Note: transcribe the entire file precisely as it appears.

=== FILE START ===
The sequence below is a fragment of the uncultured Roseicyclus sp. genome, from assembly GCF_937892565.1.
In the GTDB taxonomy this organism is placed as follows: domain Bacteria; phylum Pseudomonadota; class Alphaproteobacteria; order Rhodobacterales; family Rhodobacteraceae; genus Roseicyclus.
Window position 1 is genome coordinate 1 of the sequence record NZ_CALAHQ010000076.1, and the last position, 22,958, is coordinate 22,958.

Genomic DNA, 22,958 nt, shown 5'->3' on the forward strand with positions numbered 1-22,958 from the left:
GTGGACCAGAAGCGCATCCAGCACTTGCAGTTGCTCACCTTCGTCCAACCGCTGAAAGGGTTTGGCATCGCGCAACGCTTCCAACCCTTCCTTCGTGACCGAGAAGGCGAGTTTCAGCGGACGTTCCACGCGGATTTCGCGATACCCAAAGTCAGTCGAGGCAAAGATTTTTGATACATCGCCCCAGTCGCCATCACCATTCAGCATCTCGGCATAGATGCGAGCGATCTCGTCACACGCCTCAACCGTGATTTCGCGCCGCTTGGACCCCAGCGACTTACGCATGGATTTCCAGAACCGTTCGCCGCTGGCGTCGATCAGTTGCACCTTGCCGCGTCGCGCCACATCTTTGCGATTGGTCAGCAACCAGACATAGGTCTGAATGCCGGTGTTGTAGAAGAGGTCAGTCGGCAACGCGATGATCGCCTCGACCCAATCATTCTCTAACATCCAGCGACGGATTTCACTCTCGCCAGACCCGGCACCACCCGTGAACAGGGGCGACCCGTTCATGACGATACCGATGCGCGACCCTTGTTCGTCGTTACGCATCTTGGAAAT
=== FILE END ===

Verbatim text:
The sequence below is a fragment of the uncultured Roseicyclus sp. genome, from assembly GCF_937892565.1.
In the GTDB taxonomy this organism is placed as follows: domain Bacteria; phylum Pseudomonadota; class Alphaproteobacteria; order Rhodobacterales; family Rhodobacteraceae; genus Roseicyclus.
Window position 1 is genome coordinate 1 of the sequence record NZ_CALAHQ010000076.1, and the last position, 22,958, is coordinate 22,958.

Genomic DNA, 22,958 nt, shown 5'->3' on the forward strand with positions numbered 1-22,958 from the left:
GTGGACCAGAAGCGCATCCAGCACTTGCAGTTGCTCACCTTCGTCCAACCGCTGAAAGGGTTTGGCATCGCGCAACGCTTCCAACCCTTCCTTCGTGACCGAGAAGGCGAGTTTCAGCGGACGTTCCACGCGGATTTCGCGATACCCAAAGTCAGTCGAGGCAAAGATTTTTGATACATCGCCCCAGTCGCCATCACCATTCAGCATCTCGGCATAGATGCGAGCGATCTCGTCACACGCCTCAACCGTGATTTCGCGCCGCTTGGACCCCAGCGACTTACGCATGGATTTCCAGAACCGTTCGCCGCTGGCGTCGATCAGTTGCACCTTGCCGCGTCGCGCCACATCTTTGCGATTGGTCAGCAACCAGACATAGGTCTGAATGCCGGTGTTGTAGAAGAGGTCAGTCGGCAACGCGATGATCGCCTCGACCCAATCATTCTCTAACATCCAGCGACGGATTTCACTCTCGCCAGACCCGGCACCACCCGTGAACAGGGGCGACCCGTTCATGACGATACCGATGCGCGACCCTTGTTCGTCGTTACGCATCTTGGAAAT